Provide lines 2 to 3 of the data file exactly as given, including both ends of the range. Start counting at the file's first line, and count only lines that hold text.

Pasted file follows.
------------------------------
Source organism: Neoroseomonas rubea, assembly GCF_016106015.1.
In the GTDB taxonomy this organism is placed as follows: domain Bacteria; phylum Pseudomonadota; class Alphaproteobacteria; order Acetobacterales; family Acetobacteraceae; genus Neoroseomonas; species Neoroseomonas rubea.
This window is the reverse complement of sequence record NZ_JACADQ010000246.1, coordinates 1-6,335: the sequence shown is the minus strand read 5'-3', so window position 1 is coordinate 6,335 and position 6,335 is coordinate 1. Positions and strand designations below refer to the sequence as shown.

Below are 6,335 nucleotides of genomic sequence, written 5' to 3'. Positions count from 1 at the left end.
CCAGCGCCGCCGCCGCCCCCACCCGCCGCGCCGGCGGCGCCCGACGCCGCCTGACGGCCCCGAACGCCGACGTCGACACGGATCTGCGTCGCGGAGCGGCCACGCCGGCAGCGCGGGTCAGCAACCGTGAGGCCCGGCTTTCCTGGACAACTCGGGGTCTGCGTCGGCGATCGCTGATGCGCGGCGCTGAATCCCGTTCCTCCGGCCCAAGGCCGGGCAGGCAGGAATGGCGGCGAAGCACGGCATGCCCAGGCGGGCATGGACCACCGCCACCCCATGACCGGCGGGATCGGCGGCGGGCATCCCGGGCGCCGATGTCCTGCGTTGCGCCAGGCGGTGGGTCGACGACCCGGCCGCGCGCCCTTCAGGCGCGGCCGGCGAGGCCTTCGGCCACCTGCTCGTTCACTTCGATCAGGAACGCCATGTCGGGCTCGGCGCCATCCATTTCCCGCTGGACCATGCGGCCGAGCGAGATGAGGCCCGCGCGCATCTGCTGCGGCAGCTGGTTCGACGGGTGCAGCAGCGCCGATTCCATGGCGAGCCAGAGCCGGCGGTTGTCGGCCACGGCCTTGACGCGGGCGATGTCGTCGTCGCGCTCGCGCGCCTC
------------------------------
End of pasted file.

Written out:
In the GTDB taxonomy this organism is placed as follows: domain Bacteria; phylum Pseudomonadota; class Alphaproteobacteria; order Acetobacterales; family Acetobacteraceae; genus Neoroseomonas; species Neoroseomonas rubea.
This window is the reverse complement of sequence record NZ_JACADQ010000246.1, coordinates 1-6,335: the sequence shown is the minus strand read 5'-3', so window position 1 is coordinate 6,335 and position 6,335 is coordinate 1. Positions and strand designations below refer to the sequence as shown.